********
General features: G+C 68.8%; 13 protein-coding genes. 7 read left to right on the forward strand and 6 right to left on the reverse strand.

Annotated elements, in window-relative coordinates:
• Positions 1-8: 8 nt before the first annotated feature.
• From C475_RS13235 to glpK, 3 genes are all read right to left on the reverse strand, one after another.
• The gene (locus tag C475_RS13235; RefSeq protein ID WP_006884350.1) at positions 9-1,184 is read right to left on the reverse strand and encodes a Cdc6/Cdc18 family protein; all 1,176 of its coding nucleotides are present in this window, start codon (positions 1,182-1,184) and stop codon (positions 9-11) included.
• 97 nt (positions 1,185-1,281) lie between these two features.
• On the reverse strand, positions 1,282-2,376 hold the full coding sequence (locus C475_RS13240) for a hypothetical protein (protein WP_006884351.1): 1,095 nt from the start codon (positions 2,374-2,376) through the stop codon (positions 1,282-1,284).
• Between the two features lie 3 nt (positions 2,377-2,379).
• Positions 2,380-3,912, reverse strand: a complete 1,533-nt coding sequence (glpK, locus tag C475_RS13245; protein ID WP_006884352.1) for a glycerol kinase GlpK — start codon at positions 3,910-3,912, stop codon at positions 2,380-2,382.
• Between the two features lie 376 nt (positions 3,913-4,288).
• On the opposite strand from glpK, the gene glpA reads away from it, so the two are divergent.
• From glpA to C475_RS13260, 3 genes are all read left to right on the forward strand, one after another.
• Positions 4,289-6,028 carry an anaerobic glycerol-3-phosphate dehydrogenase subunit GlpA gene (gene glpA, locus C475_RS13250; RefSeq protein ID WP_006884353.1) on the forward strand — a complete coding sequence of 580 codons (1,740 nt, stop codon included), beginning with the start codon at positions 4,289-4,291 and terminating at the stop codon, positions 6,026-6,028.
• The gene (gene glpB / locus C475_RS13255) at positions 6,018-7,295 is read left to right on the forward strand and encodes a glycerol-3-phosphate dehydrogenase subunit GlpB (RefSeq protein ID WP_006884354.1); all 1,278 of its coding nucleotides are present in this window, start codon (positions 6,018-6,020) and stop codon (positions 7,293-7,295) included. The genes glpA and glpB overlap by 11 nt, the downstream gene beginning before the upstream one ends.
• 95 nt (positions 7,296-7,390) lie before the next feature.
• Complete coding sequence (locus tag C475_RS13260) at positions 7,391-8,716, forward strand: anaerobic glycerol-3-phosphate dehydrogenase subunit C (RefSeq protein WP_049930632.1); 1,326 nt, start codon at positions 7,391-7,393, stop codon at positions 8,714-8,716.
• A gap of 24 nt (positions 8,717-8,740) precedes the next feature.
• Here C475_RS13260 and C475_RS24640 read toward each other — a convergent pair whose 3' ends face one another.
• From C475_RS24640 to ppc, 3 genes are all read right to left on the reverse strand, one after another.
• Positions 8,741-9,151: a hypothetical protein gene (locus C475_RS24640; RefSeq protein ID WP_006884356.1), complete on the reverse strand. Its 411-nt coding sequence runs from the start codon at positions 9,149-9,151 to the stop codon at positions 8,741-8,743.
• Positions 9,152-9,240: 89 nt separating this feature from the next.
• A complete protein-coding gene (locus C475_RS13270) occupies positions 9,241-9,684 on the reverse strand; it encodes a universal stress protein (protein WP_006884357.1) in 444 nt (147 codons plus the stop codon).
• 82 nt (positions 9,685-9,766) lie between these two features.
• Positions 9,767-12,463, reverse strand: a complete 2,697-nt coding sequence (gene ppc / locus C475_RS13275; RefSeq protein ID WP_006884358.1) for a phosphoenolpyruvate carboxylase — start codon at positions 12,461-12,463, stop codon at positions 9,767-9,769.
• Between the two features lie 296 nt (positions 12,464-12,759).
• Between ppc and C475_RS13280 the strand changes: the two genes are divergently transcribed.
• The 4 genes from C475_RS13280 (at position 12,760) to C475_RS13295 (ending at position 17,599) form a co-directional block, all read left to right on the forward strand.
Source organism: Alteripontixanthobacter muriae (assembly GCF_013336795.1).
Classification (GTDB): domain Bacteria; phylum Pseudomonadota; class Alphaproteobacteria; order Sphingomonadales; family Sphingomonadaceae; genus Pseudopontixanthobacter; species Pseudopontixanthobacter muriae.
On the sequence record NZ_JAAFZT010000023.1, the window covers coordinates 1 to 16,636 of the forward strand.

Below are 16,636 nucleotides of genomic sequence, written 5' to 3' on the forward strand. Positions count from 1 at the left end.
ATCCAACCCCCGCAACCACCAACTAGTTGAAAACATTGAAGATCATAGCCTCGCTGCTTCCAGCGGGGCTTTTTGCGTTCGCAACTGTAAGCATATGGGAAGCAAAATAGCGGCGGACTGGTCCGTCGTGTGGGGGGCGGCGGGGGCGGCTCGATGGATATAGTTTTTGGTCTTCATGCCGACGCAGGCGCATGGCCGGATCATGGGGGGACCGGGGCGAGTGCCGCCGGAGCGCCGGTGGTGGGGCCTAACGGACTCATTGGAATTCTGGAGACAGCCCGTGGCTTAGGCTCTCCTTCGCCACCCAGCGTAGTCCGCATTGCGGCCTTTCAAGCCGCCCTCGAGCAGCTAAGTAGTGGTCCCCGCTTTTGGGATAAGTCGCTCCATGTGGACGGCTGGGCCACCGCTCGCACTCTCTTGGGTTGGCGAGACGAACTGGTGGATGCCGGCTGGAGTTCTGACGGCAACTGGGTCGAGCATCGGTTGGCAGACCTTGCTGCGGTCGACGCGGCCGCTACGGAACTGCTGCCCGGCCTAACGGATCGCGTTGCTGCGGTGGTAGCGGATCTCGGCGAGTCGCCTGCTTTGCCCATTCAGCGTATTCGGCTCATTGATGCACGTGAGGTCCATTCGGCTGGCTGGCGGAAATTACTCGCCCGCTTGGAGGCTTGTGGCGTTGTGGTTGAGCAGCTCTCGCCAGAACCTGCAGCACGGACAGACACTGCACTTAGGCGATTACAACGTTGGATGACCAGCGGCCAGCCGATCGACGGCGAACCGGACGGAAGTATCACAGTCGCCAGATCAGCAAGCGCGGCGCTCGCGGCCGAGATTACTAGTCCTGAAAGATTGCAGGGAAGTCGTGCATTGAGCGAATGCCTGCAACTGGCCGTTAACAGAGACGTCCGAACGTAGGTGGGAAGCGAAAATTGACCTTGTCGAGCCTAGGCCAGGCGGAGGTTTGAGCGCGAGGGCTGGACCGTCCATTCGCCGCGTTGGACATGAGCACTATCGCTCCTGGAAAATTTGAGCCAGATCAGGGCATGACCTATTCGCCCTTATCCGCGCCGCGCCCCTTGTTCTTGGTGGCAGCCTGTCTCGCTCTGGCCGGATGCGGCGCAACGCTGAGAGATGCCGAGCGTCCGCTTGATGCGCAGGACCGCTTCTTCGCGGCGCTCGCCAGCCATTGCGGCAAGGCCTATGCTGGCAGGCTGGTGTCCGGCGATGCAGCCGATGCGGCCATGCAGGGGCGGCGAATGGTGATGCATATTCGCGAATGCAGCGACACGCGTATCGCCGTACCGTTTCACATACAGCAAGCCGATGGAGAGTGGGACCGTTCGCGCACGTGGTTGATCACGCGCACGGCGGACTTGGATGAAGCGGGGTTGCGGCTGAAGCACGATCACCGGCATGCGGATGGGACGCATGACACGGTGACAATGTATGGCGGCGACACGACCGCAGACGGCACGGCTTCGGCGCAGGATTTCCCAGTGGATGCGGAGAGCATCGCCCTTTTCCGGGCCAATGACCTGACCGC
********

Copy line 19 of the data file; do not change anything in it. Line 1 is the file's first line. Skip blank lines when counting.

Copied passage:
• From C475_RS24640 to ppc, 3 genes are all read right to left on the reverse strand, one after another.